After the first two murders were discovered at 7:15 a.m., campus police chief W.R. Flinchum said he assumed the killer had left the campus and perhaps even the state. Flinchum and university president Charles Steger didn't lock down the campus and assure everyone else's safety. One has to wonder why Blacksburg police chief Kimberly Crannis wasn't immediately notified either.
This nonchalance allowed the gunman -- who had his own dorm room on campus -- TWO FULL HOURS of "time to reload, restock his ammunition supply and walk across campus calmly to Norris Hall, where he chained all the doors shut and began systematically killing as many people as he could," writes Joseph Farah of WorldNetDaily.com. Thirty people would not have been slaughtered if the police had evacuated the campus right away. Instead, the authorities -- the campus police chief, the city police chief, and the university president -- took their time. Instead of taking bold action, the university decided to send emails advising students to be "cautious."
When the Norris Hall shootings began at 9:15 a.m., there were no police around the building, and no alert to all students broadcast.
Thirty minutes later, at 9:45 a.m., campus police received a cell phone call from inside Norris Hall. It took a few more minutes for officers to get there and a few more minutes to break in, but by then the shooting had stopped. Cho killed himself last.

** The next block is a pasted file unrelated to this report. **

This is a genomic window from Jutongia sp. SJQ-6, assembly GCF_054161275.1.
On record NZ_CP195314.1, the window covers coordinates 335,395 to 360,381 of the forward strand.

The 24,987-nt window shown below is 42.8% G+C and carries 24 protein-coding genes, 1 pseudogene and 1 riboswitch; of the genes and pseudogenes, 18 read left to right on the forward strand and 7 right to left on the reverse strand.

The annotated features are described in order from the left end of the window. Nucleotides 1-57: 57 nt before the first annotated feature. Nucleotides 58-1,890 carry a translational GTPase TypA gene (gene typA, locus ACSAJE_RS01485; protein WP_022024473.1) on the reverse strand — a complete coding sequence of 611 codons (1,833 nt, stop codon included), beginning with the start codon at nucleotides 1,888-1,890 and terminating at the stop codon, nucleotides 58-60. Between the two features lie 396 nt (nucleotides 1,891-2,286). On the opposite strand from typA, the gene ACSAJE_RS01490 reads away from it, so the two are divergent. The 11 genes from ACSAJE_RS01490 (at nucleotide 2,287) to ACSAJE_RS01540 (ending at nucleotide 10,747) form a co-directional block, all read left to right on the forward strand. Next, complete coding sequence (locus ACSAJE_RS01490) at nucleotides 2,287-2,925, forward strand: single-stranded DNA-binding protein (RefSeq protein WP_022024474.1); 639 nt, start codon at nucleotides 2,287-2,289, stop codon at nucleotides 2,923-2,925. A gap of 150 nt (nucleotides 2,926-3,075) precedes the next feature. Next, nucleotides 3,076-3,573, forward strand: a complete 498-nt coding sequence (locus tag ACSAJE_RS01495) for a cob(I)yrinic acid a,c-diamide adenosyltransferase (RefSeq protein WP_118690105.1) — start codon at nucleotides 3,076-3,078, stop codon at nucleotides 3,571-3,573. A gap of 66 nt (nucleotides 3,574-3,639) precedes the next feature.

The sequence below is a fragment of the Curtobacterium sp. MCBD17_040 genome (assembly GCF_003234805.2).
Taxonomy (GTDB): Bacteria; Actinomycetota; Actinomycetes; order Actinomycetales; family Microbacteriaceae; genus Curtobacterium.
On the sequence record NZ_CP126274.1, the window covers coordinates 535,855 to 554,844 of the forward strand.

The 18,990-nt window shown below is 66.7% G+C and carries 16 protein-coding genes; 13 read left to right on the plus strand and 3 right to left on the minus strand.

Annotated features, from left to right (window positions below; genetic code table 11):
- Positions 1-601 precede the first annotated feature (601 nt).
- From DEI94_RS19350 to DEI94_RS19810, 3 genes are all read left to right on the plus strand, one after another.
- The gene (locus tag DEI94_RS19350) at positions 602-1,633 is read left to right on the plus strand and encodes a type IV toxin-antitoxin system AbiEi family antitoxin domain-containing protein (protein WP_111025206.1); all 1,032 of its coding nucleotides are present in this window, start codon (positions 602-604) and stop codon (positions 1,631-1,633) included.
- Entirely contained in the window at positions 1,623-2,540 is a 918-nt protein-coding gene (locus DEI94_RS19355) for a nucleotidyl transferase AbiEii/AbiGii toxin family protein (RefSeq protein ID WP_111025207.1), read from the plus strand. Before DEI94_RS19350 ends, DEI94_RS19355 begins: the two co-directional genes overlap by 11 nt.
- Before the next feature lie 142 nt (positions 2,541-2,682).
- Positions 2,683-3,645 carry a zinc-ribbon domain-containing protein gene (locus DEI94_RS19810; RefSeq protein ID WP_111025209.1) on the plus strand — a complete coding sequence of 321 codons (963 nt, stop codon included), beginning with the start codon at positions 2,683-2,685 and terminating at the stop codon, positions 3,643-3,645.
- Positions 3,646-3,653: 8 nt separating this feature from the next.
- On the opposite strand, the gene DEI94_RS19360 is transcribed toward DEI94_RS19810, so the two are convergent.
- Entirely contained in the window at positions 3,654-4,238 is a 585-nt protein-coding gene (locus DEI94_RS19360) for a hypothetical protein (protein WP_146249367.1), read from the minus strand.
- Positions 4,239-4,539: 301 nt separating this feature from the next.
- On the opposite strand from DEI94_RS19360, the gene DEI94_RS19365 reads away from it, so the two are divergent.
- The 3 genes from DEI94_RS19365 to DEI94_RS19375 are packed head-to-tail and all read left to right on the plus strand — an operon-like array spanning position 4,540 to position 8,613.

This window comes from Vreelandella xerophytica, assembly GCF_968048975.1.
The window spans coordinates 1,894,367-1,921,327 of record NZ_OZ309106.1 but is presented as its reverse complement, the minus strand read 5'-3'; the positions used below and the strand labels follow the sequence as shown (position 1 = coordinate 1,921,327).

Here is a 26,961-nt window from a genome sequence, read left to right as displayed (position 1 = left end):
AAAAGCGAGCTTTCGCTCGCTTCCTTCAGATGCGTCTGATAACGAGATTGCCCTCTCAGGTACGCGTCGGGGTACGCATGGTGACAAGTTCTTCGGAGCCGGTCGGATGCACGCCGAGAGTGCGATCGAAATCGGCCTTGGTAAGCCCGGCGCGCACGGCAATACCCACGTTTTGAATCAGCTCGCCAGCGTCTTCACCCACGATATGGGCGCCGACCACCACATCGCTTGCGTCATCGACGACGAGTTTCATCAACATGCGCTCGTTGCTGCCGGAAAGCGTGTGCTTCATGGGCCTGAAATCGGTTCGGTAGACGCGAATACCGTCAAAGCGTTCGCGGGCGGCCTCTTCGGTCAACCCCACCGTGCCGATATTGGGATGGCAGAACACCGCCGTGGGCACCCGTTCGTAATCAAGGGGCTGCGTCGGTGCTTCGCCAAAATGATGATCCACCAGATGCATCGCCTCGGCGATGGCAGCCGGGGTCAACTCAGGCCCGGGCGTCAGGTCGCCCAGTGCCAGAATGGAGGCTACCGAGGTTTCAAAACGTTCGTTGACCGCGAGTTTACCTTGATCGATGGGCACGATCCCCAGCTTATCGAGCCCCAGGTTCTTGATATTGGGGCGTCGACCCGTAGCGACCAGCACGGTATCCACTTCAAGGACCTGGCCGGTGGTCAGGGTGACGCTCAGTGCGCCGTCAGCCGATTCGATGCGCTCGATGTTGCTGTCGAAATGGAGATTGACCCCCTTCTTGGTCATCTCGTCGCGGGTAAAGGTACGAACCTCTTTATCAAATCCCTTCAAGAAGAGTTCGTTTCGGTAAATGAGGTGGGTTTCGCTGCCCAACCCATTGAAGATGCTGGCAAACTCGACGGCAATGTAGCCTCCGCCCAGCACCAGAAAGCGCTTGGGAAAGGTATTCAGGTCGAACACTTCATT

Consider that if the campus police had put everyone on a REAL red alert, police officers would have been around and inside every building on campus. They could have stopped Cho, who had belts of ammunition strapped across his chest, from entering Norris Hall in the first place. They could have stormed the building early and saved most of the 30 people who otherwise died.
Now you might be thinking that I am "Monday Morning quarterbacking". But the precedent for how to deal with deranged murderers was already there: The 1999 massacre at Columbine High School in Littleton, Colorado. Columbine was a wake-up call to many law-enforcement agencies across America. The old style of dealing with a shooter in a building full of people was to close off the perimeter and try to negotiate. But that no longer works in our world of murder plus suicide.
The Virginia Tech and Blacksburg, Virginia police chiefs that didn't recommend locking down the campus and didn't station officers around buildings were apparently operating in a pre-Columbine world. They were out-of-touch with what other police departments had learned. After Columbine in 1999, many police departments had retrained themselves to "shoot to kill" urban terrorists. As Timothy Harper wrote in 2000 in his eye-opening Atlantic Monthly article Shoot to Kill:
"Officers were traditionally trained to help the wounded and evacuate bystanders. Now they are taught to step over the wounded, push bystanders aside, and keep pursuing the shooters. In the past SWAT marksmen were expected to put a
shooter down. Now every officer is instructed to 'take the shot if you have it.'"